A-D of weight loss and wellness | Lifestyle.INQ

OCTOBER 27, 2022

Here are some practical and easy-to-do ABC’s to help you get started.

A—Apple. The controversial fruit from the garden of Eden is more than just a health food. It also offers a great way to diet—high in fiber and rich in vitamins A, B and C, and the minerals magnesium, phosphorus, potassium, iron, calcium and zinc. The apple diet is a kind of cleansing and fasting regimen. Its pectin content lowers cholesterol and detoxifies the body of pollutants. Fruit acids in apple reduce uric acid levels and produces an anti-inflammatory effect on the joints. It is good for people who are gout-stricken.

If you eat six raw apples a day for one to three days, you will likely lose weight. Combine this with healthy greens with only  olive oil-lemon dressing, and you will not only become lighter, you’d also end up healthier. But this diet is not recommended for long-term applications, as the ideal diet must be a balanced one. Consult a nutritionist and your physician first.

B—B vitamins. They work best in synergy than when taken separately. Thus, B1, B2, B6 and B12 should be equally balanced. Vitamin B is called the stress vitamin or the morale vitamin because of its healing effects on the nervous system and mental attitude. If you are feeling low, sick or will undergo surgery, taking a B vitamin will speed up your recovery.

Vitamin B also improves digestion of carbohydrates, keeps muscles and heart functioning normally, promotes growth. There is no known toxicity for this water-soluble vitamin because any excess is excreted through the urine. However, in rare occasions, excessive use (doses exceeding five to 10 g daily) may result to tremors, herpes, rapid heartbeat, allergies, nervousness. Daily recommended dose is 100-500 mg.

Natural sources: egg yolks, fish, vegetables, milk, lean pork, bran, rice husks, brewer’s yeast, whole wheat, oatmeal, unrefined cereal grains, organic meats (especially liver), cheese, avocados, dates, figs, prunes, walnuts, peanuts.

C—Citrus fruits. They contain loads of vitamin C and calcium. As the No. 1 skin vitamin, it’s also one of the most potent of antioxidants. Humans, apes and guinea pigs do not produce Vitamin C, thus this must be taken from dietary sources. Without vitamin C, the skin will suffer in quality and luster. When you smoke, drink and are stressed, your body’s absorption of vitamin C is more rapid. Therefore, the more hectic your day will be, the higher the dosage of C you will need.

While citrus fruits may be acidic for some people, supplementation should be considered. If you have bleeding gums, wounds and burns, increase your vitamin C dosage. This vitamin also accelerates healing after surgery. If you want a quicker intake of vitamin C, ask your doctor for vitamin C intravenous injections.

Natural sources: citrus fruits, berries (maqui, acai, blueberry) green and leafy veggies, tomatoes, peppers, cauliflower, potatoes. Excessive intake of C (over 10 g) causes oxalic acid and uric acid stone formation. However, taking magnesium, vitamin B6 and eight glasses of water daily can neutralize this. Other side effects include diarrhea, excess urination and skin rashes.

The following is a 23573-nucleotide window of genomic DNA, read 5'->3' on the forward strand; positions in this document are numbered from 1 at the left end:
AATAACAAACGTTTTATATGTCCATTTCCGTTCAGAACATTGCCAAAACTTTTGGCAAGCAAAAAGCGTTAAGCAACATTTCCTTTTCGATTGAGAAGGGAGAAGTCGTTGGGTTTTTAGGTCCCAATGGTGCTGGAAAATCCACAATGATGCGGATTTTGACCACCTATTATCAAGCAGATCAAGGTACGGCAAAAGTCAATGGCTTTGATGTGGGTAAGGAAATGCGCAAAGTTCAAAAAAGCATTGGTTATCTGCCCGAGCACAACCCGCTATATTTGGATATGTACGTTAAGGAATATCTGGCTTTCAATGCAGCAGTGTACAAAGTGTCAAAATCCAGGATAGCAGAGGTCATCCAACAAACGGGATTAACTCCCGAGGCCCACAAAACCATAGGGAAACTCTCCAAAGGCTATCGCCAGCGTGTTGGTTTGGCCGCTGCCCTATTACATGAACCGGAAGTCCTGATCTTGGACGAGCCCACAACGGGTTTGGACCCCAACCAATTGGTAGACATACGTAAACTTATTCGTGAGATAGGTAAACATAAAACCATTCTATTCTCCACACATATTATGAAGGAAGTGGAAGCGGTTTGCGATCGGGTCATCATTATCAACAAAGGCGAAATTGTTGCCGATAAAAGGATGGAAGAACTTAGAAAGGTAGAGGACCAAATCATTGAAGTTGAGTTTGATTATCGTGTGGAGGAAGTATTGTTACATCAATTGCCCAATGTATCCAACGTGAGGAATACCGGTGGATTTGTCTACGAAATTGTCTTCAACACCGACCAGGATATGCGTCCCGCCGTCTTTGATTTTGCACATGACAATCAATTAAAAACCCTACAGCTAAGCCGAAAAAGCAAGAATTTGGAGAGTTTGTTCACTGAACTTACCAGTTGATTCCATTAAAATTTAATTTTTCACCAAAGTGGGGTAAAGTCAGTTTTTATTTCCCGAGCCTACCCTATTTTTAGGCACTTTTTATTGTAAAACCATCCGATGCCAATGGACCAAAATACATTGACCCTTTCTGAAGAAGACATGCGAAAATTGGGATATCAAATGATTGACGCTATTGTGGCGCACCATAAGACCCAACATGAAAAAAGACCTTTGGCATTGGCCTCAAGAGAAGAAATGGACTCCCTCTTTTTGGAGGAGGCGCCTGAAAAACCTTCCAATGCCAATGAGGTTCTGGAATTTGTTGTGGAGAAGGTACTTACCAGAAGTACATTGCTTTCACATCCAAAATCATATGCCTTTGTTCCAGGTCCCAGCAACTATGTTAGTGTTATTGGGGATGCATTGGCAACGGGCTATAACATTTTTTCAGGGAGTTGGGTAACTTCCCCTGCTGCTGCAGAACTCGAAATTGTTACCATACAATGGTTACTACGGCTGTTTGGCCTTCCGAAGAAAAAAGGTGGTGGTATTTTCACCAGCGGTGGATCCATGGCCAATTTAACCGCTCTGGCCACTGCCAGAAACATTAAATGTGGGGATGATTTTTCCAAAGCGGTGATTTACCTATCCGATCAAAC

Note: Vitamin C is sensitive to light, heat and cooking. As an anti-cold remedy, 1,000 mg of vitamin C twice daily is needed. This decreases the histamine in the blood by 40 percent.

D—Defend yourself against depression. The best way is to live a balanced life. Overdoing anything, especially work, can lead to an increase in your stress levels. Once you are continuously stressed on a daily basis, the toxic levels of the body build up. The biology is simple: Stress equals increase in stress hormones equals depressed immune system.

To do:

Divide your work and recreation time equally. Make time for relaxation exercises to relieve your stress. Empty your mind of daily concerns by practicing meditation and devoting yourself to some prayer time.

Embark on an exercise regimen. Start nice and easy.

Have your hormone tests to determine your levels. Consult an endocrinologist.

Check your vitamin levels. Chances are, if you are suffering from mood swings and “low” periods, your niacin or folic acid and B complex levels are depleted. Or maybe you simply lack sunshine or Vitamin D.

There is scientific evidence relating mental illness to diet. This is because biochemical imbalances are connected to mental disturbances.

Watch your alcoholic content. Because alcohol is a nerve depressant, don’t resort to drinking when you feel the blues. It will make you feel bluer! Oral contraceptives deplete the body of B6, B12, folic acid and vitamin C. So if you’re on the pill and depressed, this is a reasonable consequence. Add more vitamins to your diet plus vitamin-rich foods.

Today’s affirmation: “I  am well beyond measure!”

Love and Light!

Reference: “Vitamin Bible for the 21st century,” by Earl Mendell

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